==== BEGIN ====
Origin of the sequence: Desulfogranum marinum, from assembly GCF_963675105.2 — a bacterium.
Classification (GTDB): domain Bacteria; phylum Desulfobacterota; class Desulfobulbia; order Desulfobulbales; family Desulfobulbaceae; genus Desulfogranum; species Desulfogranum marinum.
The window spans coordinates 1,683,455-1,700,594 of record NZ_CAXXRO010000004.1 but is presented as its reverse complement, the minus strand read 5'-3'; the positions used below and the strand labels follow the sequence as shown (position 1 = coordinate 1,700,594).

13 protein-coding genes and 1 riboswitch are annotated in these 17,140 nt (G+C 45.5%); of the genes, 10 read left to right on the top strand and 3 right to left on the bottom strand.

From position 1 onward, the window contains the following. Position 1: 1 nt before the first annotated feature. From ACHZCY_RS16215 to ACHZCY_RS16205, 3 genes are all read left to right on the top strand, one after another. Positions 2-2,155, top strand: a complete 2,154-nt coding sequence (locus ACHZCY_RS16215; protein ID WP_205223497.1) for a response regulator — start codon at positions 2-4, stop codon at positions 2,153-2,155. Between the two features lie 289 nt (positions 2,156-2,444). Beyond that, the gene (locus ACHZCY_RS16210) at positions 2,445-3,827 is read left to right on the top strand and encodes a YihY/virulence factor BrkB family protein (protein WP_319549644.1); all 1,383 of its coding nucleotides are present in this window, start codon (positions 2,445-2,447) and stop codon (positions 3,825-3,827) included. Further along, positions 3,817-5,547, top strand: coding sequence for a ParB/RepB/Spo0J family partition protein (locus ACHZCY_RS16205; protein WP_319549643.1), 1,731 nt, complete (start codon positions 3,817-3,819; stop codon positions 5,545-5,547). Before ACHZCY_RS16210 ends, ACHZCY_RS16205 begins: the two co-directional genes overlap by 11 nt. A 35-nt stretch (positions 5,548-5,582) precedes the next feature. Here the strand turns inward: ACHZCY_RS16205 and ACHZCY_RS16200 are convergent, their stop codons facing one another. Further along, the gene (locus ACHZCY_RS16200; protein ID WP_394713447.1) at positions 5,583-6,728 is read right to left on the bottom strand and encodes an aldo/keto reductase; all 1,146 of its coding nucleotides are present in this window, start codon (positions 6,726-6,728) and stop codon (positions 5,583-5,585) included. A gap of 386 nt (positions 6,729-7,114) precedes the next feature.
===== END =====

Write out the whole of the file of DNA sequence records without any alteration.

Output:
Origin of the sequence: Desulfogranum marinum, from assembly GCF_963675105.2 — a bacterium.
Classification (GTDB): domain Bacteria; phylum Desulfobacterota; class Desulfobulbia; order Desulfobulbales; family Desulfobulbaceae; genus Desulfogranum; species Desulfogranum marinum.
The window spans coordinates 1,683,455-1,700,594 of record NZ_CAXXRO010000004.1 but is presented as its reverse complement, the minus strand read 5'-3'; the positions used below and the strand labels follow the sequence as shown (position 1 = coordinate 1,700,594).

13 protein-coding genes and 1 riboswitch are annotated in these 17,140 nt (G+C 45.5%); of the genes, 10 read left to right on the top strand and 3 right to left on the bottom strand.

From position 1 onward, the window contains the following. Position 1: 1 nt before the first annotated feature. From ACHZCY_RS16215 to ACHZCY_RS16205, 3 genes are all read left to right on the top strand, one after another. Positions 2-2,155, top strand: a complete 2,154-nt coding sequence (locus ACHZCY_RS16215; protein ID WP_205223497.1) for a response regulator — start codon at positions 2-4, stop codon at positions 2,153-2,155. Between the two features lie 289 nt (positions 2,156-2,444). Beyond that, the gene (locus ACHZCY_RS16210) at positions 2,445-3,827 is read left to right on the top strand and encodes a YihY/virulence factor BrkB family protein (protein WP_319549644.1); all 1,383 of its coding nucleotides are present in this window, start codon (positions 2,445-2,447) and stop codon (positions 3,825-3,827) included. Further along, positions 3,817-5,547, top strand: coding sequence for a ParB/RepB/Spo0J family partition protein (locus ACHZCY_RS16205; protein WP_319549643.1), 1,731 nt, complete (start codon positions 3,817-3,819; stop codon positions 5,545-5,547). Before ACHZCY_RS16210 ends, ACHZCY_RS16205 begins: the two co-directional genes overlap by 11 nt. A 35-nt stretch (positions 5,548-5,582) precedes the next feature. Here the strand turns inward: ACHZCY_RS16205 and ACHZCY_RS16200 are convergent, their stop codons facing one another. Further along, the gene (locus ACHZCY_RS16200; protein ID WP_394713447.1) at positions 5,583-6,728 is read right to left on the bottom strand and encodes an aldo/keto reductase; all 1,146 of its coding nucleotides are present in this window, start codon (positions 6,726-6,728) and stop codon (positions 5,583-5,585) included. A gap of 386 nt (positions 6,729-7,114) precedes the next feature.